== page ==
"All the Android Apps are so lame," said one young man who refused to give his name. Another young woman, who was visibly upset, said, "It is so hard to upgrade the OS on my phone. Why can't Eric just let us use the iPhone? It is so cool. My boyfriend has it. Thank God, he does not work for Google."



    The officers warned the Googlers that polluting the Pacific Ocean with Android phones was a crime worse than causing an oil spill. If convicted, a person could be sentenced to life imprisonment. Without any hope of parole.



    LOL !!
  • Reply 16 of 84
    stevetimstevetim Posts: 482member
    Quote:
    Originally Posted by echosonic View Post


    why do you say its a "rumor" if it s reported by the Financial Times and sourced by google employees?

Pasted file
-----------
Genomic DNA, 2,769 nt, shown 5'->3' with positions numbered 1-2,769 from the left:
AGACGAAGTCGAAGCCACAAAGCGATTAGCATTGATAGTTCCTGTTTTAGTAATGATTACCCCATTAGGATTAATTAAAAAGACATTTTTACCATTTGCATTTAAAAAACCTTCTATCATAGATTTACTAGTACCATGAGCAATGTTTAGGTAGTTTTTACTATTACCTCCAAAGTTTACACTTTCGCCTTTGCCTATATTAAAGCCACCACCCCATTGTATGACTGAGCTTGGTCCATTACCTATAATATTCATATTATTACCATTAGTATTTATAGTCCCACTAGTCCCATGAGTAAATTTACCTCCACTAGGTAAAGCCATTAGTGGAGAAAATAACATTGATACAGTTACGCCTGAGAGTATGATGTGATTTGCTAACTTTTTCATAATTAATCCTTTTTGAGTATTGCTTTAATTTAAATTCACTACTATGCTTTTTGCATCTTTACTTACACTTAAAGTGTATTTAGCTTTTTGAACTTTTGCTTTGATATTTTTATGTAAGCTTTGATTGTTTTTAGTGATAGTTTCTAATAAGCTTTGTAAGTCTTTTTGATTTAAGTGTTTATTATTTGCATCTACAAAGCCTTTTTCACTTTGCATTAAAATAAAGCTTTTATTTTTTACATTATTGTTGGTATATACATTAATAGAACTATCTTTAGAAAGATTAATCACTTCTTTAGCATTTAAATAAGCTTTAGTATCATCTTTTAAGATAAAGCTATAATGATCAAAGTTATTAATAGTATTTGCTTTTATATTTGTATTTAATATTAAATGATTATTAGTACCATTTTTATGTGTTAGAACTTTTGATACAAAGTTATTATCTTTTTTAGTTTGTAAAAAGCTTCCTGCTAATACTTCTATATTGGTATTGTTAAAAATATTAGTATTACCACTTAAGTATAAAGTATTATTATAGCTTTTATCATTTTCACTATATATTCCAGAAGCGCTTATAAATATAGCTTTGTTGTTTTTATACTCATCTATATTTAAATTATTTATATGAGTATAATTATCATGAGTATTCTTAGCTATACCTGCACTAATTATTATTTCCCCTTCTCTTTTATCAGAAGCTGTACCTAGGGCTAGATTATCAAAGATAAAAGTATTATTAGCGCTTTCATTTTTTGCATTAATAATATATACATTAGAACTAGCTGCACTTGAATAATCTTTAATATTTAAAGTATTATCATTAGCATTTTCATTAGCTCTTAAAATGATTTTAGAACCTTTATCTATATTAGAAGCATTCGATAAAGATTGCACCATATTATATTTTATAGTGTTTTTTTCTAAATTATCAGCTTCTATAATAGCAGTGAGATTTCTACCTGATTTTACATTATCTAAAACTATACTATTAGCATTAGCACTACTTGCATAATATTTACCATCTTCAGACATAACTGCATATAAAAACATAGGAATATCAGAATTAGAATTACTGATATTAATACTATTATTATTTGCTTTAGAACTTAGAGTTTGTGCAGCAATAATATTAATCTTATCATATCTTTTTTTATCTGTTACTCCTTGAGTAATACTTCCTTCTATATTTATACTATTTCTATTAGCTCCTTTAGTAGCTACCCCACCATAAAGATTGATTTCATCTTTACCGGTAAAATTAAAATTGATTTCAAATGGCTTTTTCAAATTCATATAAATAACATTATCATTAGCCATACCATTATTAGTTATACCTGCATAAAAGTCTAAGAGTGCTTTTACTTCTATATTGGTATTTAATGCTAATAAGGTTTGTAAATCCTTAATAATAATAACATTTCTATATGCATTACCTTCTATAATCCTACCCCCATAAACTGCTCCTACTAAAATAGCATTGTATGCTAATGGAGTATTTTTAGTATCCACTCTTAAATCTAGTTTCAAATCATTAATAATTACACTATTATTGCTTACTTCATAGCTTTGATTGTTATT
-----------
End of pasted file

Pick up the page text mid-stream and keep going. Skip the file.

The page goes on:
Seems like that would call for a much stronger word than "rumor"...



    Its a rumor when google won't confirm, and they quote no google employee by name.
  • Reply 17 of 84
    bdkennedy1bdkennedy1 Posts: 1,459member
    I would have liked to have known what version of Windows Google was using when they were hacked. XP?



    Steve and Eric may have been having coffee together but you know that Steve was giving Eric a verbal ass pounding.
  • Reply 18 of 84
    anonymouseanonymouse Posts: 6,570member
    Quote:
    Originally Posted by stevetim View Post


    I'm not buying the premise of this story. Google is windows centric, not apple. They always release their products for windows quicker and better. Just not buying this rumor.